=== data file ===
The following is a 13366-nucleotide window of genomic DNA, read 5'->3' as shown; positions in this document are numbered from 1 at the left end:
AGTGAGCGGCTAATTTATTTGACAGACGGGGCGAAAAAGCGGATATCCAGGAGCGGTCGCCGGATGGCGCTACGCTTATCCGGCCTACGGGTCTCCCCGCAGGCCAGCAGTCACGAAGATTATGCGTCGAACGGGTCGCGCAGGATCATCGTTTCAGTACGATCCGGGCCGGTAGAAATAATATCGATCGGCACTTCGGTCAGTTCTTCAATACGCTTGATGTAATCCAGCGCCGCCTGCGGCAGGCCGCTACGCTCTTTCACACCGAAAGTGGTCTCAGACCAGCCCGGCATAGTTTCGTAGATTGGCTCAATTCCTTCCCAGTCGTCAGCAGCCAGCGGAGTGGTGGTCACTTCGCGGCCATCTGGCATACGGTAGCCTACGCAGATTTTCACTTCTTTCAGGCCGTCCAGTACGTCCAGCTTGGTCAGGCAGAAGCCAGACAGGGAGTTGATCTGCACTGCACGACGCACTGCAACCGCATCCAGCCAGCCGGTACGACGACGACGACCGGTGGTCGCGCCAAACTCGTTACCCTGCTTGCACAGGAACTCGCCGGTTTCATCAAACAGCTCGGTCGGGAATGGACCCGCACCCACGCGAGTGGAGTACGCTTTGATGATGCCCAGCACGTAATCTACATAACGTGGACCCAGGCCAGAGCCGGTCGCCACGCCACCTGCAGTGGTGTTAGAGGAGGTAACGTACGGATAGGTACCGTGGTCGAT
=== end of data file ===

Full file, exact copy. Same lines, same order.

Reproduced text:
The following is a 13366-nucleotide window of genomic DNA, read 5'->3' as shown; positions in this document are numbered from 1 at the left end:
AGTGAGCGGCTAATTTATTTGACAGACGGGGCGAAAAAGCGGATATCCAGGAGCGGTCGCCGGATGGCGCTACGCTTATCCGGCCTACGGGTCTCCCCGCAGGCCAGCAGTCACGAAGATTATGCGTCGAACGGGTCGCGCAGGATCATCGTTTCAGTACGATCCGGGCCGGTAGAAATAATATCGATCGGCACTTCGGTCAGTTCTTCAATACGCTTGATGTAATCCAGCGCCGCCTGCGGCAGGCCGCTACGCTCTTTCACACCGAAAGTGGTCTCAGACCAGCCCGGCATAGTTTCGTAGATTGGCTCAATTCCTTCCCAGTCGTCAGCAGCCAGCGGAGTGGTGGTCACTTCGCGGCCATCTGGCATACGGTAGCCTACGCAGATTTTCACTTCTTTCAGGCCGTCCAGTACGTCCAGCTTGGTCAGGCAGAAGCCAGACAGGGAGTTGATCTGCACTGCACGACGCACTGCAACCGCATCCAGCCAGCCGGTACGACGACGACGACCGGTGGTCGCGCCAAACTCGTTACCCTGCTTGCACAGGAACTCGCCGGTTTCATCAAACAGCTCGGTCGGGAATGGACCCGCACCCACGCGAGTGGAGTACGCTTTGATGATGCCCAGCACGTAATCTACATAACGTGGACCCAGGCCAGAGCCGGTCGCCACGCCACCTGCAGTGGTGTTAGAGGAGGTAACGTACGGATAGGTACCGTGGTCGAT